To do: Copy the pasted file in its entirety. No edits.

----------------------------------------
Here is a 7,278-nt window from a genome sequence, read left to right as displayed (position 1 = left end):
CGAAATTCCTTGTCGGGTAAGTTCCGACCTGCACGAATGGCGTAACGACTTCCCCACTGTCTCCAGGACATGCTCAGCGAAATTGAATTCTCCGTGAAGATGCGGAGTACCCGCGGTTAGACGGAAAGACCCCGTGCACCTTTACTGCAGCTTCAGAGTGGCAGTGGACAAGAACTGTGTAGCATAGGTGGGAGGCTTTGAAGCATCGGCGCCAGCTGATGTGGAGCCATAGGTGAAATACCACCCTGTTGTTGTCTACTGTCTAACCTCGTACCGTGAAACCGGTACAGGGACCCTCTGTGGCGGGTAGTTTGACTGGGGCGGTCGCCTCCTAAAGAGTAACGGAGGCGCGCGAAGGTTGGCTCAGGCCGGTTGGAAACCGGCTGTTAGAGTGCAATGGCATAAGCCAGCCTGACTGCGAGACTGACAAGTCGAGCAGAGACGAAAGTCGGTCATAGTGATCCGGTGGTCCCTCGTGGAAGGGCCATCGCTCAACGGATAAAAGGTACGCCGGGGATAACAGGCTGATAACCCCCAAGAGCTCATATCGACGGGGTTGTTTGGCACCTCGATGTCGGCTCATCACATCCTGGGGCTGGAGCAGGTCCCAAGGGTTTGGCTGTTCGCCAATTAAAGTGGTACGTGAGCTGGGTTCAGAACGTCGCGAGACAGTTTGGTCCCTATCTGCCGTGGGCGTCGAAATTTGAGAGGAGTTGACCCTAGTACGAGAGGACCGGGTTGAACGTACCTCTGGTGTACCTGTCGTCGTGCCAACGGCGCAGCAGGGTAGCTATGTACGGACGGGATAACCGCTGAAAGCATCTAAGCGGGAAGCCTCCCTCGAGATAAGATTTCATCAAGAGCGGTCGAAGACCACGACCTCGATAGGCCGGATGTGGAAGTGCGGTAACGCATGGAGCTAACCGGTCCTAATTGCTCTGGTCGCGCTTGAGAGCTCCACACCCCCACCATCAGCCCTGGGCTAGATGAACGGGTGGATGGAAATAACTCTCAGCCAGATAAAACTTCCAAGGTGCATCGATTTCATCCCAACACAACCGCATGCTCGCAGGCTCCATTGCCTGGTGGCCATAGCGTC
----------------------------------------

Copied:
Here is a 7,278-nt window from a genome sequence, read left to right as displayed (position 1 = left end):
CGAAATTCCTTGTCGGGTAAGTTCCGACCTGCACGAATGGCGTAACGACTTCCCCACTGTCTCCAGGACATGCTCAGCGAAATTGAATTCTCCGTGAAGATGCGGAGTACCCGCGGTTAGACGGAAAGACCCCGTGCACCTTTACTGCAGCTTCAGAGTGGCAGTGGACAAGAACTGTGTAGCATAGGTGGGAGGCTTTGAAGCATCGGCGCCAGCTGATGTGGAGCCATAGGTGAAATACCACCCTGTTGTTGTCTACTGTCTAACCTCGTACCGTGAAACCGGTACAGGGACCCTCTGTGGCGGGTAGTTTGACTGGGGCGGTCGCCTCCTAAAGAGTAACGGAGGCGCGCGAAGGTTGGCTCAGGCCGGTTGGAAACCGGCTGTTAGAGTGCAATGGCATAAGCCAGCCTGACTGCGAGACTGACAAGTCGAGCAGAGACGAAAGTCGGTCATAGTGATCCGGTGGTCCCTCGTGGAAGGGCCATCGCTCAACGGATAAAAGGTACGCCGGGGATAACAGGCTGATAACCCCCAAGAGCTCATATCGACGGGGTTGTTTGGCACCTCGATGTCGGCTCATCACATCCTGGGGCTGGAGCAGGTCCCAAGGGTTTGGCTGTTCGCCAATTAAAGTGGTACGTGAGCTGGGTTCAGAACGTCGCGAGACAGTTTGGTCCCTATCTGCCGTGGGCGTCGAAATTTGAGAGGAGTTGACCCTAGTACGAGAGGACCGGGTTGAACGTACCTCTGGTGTACCTGTCGTCGTGCCAACGGCGCAGCAGGGTAGCTATGTACGGACGGGATAACCGCTGAAAGCATCTAAGCGGGAAGCCTCCCTCGAGATAAGATTTCATCAAGAGCGGTCGAAGACCACGACCTCGATAGGCCGGATGTGGAAGTGCGGTAACGCATGGAGCTAACCGGTCCTAATTGCTCTGGTCGCGCTTGAGAGCTCCACACCCCCACCATCAGCCCTGGGCTAGATGAACGGGTGGATGGAAATAACTCTCAGCCAGATAAAACTTCCAAGGTGCATCGATTTCATCCCAACACAACCGCATGCTCGCAGGCTCCATTGCCTGGTGGCCATAGCGTC